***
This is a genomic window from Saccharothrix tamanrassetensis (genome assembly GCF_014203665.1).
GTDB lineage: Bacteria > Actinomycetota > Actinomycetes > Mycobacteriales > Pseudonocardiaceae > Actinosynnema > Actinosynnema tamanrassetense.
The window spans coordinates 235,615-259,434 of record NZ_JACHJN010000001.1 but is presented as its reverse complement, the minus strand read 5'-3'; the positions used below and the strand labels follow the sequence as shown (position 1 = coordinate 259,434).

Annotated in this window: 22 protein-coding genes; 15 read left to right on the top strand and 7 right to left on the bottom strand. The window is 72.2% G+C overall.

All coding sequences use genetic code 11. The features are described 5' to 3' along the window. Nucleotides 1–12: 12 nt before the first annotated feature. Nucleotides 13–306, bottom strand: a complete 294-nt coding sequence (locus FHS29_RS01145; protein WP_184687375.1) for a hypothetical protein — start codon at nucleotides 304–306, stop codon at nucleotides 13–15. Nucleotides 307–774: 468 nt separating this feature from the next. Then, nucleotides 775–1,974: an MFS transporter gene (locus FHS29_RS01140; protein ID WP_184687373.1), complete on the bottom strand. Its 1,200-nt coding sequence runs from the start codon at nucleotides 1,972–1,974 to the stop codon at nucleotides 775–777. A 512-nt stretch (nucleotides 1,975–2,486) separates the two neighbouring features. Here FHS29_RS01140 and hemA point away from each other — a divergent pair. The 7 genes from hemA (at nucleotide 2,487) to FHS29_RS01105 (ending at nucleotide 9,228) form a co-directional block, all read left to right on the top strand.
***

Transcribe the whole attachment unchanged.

This is a genomic window from Saccharothrix tamanrassetensis (genome assembly GCF_014203665.1).
GTDB lineage: Bacteria > Actinomycetota > Actinomycetes > Mycobacteriales > Pseudonocardiaceae > Actinosynnema > Actinosynnema tamanrassetense.
The window spans coordinates 235,615-259,434 of record NZ_JACHJN010000001.1 but is presented as its reverse complement, the minus strand read 5'-3'; the positions used below and the strand labels follow the sequence as shown (position 1 = coordinate 259,434).

Annotated in this window: 22 protein-coding genes; 15 read left to right on the top strand and 7 right to left on the bottom strand. The window is 72.2% G+C overall.

All coding sequences use genetic code 11. The features are described 5' to 3' along the window. Nucleotides 1–12: 12 nt before the first annotated feature. Nucleotides 13–306, bottom strand: a complete 294-nt coding sequence (locus FHS29_RS01145; protein WP_184687375.1) for a hypothetical protein — start codon at nucleotides 304–306, stop codon at nucleotides 13–15. Nucleotides 307–774: 468 nt separating this feature from the next. Then, nucleotides 775–1,974: an MFS transporter gene (locus FHS29_RS01140; protein ID WP_184687373.1), complete on the bottom strand. Its 1,200-nt coding sequence runs from the start codon at nucleotides 1,972–1,974 to the stop codon at nucleotides 775–777. A 512-nt stretch (nucleotides 1,975–2,486) separates the two neighbouring features. Here FHS29_RS01140 and hemA point away from each other — a divergent pair. The 7 genes from hemA (at nucleotide 2,487) to FHS29_RS01105 (ending at nucleotide 9,228) form a co-directional block, all read left to right on the top strand.